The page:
5SECTION 1: INTERNATIONAL WORKSHOP “INFORMATION LITERACY DEVELOPMENT IN THE SCHOOL SECTOR”, 8TH JUNE 2011, KRAKÓW, POLAND 1.1. VENUE, DATES, WEBSITE, AND PARTICIPANTS Venue: Institute of Information and Library Science, Jagiellonian University in Krakow, 4 Prof. Stanisława Łojasiewicza Street, 30-‐348 Kraków, Poland Date: 8 June 2011, 10am Website: http://informationliteracyintheschoolsector.blogspot.com/ Participants: 36 people from Poland and abroad, including librarians, teacher-‐librarians, members of the Polish Library Association’s IL Committee, school authorities, university faculty specializing in Information Literacy, representatives of local authorities, and EU LLP Programmes. 1.2. WORKSHOP CHAIR, COMMITTEE, KEYNOTE SPEAKER, INVITED SPEAKERS, AND WORKSHOP RAPPORTEURS Workshop Chair: Professor Maria Próchnicka, Director of the Institute of Information and Library Science, Jagiellonian University in Krakow, Poland Workshop Committee: Professor Maria Próchnicka, Dr Sabina Cisek, Dr Agnieszka Korycińska-‐Huras, Dr Monika Krakowska, Ms Magdalena Wójcik Keynote Speaker: Professor Hanna Batorowska, Pedagogical University of Krakow, Poland Professor Hanna Batorowska is a well-‐known IL researcher, an expert in the field of information culture, school media centres, media education, and a long-‐term leader of a few successful real-‐life initiatives in the school libraries’ sector. She is the author of the book “Kultura informacyjna w perspektywie zmian w edukacji” (Information Culture in the Perspective of Changes in Education, 2009). Invited International Speakers (in alphabetical order): Tibor KOLTAY (Hungary) Monika KRAKOWSKA (Poland) Serap KURBANOGLU (Turkey) Anu OJARANTA (Finland) Sheila WEBBER (United Kingdom) Gracjana WIĘCKOWSKA (Poland) Workshop Rapporteurs: Sabina Cisek, Magdalena Wójcik 1.3. AGENDA/PROGRAMME WITH SPEAKERS 9:30 – 10:15 – Organizational issues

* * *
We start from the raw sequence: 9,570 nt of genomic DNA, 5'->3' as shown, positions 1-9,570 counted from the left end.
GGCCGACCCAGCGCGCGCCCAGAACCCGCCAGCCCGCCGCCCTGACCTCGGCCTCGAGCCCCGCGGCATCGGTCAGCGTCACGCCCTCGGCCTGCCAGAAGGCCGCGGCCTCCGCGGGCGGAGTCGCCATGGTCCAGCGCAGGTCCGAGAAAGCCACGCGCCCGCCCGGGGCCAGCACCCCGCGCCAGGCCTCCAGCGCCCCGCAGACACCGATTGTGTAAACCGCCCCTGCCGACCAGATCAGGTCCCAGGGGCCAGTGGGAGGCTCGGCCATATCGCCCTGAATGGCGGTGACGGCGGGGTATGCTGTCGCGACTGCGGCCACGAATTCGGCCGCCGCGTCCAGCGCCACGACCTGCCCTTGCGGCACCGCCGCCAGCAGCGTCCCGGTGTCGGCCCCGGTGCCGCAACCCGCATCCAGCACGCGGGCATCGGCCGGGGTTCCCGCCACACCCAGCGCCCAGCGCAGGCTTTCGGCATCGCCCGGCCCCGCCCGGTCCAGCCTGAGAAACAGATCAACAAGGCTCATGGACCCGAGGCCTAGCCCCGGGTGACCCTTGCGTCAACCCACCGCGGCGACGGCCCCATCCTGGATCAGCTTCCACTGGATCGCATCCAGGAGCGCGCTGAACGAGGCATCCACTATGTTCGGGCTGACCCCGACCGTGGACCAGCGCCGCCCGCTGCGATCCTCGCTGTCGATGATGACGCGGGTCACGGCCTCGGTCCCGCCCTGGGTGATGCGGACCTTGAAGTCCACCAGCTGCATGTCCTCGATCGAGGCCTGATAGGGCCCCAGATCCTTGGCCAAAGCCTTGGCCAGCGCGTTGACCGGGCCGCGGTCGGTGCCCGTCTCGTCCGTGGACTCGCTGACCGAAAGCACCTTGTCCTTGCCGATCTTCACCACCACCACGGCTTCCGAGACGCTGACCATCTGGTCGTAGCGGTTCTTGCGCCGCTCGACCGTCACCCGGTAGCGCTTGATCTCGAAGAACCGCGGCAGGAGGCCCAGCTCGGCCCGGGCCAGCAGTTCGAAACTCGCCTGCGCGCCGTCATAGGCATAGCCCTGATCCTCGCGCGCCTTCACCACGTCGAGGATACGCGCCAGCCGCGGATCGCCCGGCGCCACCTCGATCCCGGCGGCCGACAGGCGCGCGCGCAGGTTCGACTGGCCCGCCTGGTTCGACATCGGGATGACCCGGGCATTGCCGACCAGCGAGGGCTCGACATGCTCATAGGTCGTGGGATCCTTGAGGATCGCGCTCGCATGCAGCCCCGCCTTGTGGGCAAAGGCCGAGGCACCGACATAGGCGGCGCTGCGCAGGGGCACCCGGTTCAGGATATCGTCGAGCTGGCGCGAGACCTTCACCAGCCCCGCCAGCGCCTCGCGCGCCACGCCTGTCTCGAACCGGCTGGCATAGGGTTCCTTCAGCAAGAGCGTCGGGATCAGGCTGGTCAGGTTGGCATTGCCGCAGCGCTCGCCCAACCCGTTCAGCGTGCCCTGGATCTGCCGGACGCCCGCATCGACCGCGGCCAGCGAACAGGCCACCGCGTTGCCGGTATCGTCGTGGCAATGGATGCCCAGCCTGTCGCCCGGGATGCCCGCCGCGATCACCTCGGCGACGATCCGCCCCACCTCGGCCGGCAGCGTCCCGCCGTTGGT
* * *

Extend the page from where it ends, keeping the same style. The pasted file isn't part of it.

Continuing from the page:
610:15 – 10:25 – MARIA PRÓCHNICKA, the EMPATIC project, Jagiellonian University in Krakow, Poland, Welcome 10:25 – 10:45 – SABINA CISEK, MARIA PRÓCHNICKA, the EMPATIC project, Jagiellonian University in Krakow, Poland, “The EMPATIC project – general characteristics. The scope, aims and goals of the International Workshop „Information Literacy Development in the School Sector” 10:45 – 11:15 – HANNA BATOROWSKA, Pedagogical University in Krakow, Poland, the keynote speaker, „Information Literacy development in Schools” 11:15 – 11:45 – SERAP KURBANOGLU, Hacettepe University, Turkey, „How to Plan and Develop an Information Literacy Program in Schools” 11:45 – 12:00 – Discussion 12:00 – 12:30 – Coffee break 12:30 – 12:50 – ANU OJARANTA, Åbo Akademi, Finland, "Information Literacy and a View of the Finnish Secondary School Curriculum" 12:50 – 13:40 – SHEILA WEBBER, University of Sheffield, Great Britain, TIBOR KOLTAY, Szent István University, Hungary, Opinions and discussion on selected examples of the IL good practices in the education systems in Europe (as in Document D4.2) and existing Information Literacy standards for schools of different levels and types (as in Document D4.1) 13:40 – 14:00 – Discussion 14:00 – 14:45 – Lunch 14:45 – 15:00 – GRACJANA WIĘCKOWSKA, Fundacja Rozwoju Systemu Edukacji (the Polish national agency for LLP), Poland, „Information Literacy development through the eTwinning projects” 15:00 – 15:20 – MONIKA KRAKOWSKA, Jagiellonian University in Krakow, Poland, „Information Literacy development in the international environment of Virtual Mobility” 15:20 – 16:00 – Discussion 16:00 – 16:30 – SABINA CISEK, MARIA PRÓCHNICKA, the EMPATIC project, Jagiellonian University in Krakow, Conclusions 1.4 BRIEF OUTLINE OF POINTS DISCUSSED Within the workshop eight presentations were given by seven invited speakers from four countries (Finland, Hungary, Poland, and United Kingdom): Hanna BATOROWSKA, Tibor KOLTAY, Monika KRAKOWSKA, Serap KURBANOGLU, Anu OJARANTA, Sheila WEBBER, and Gracjana WIĘCKOWSKA as well as two organizers, i.e. Sabina CISEK and Maria PRÓCHNICKA. 1.4.1 Scope, aims and goals of the workshop The workshop has been aimed at: - discussing strategies, models and methods of Information Literacy (IL) development in the school learning sector across the UE - sharing experiences, opinions, advice on development of the information competencies and culture among students, teachers and other groups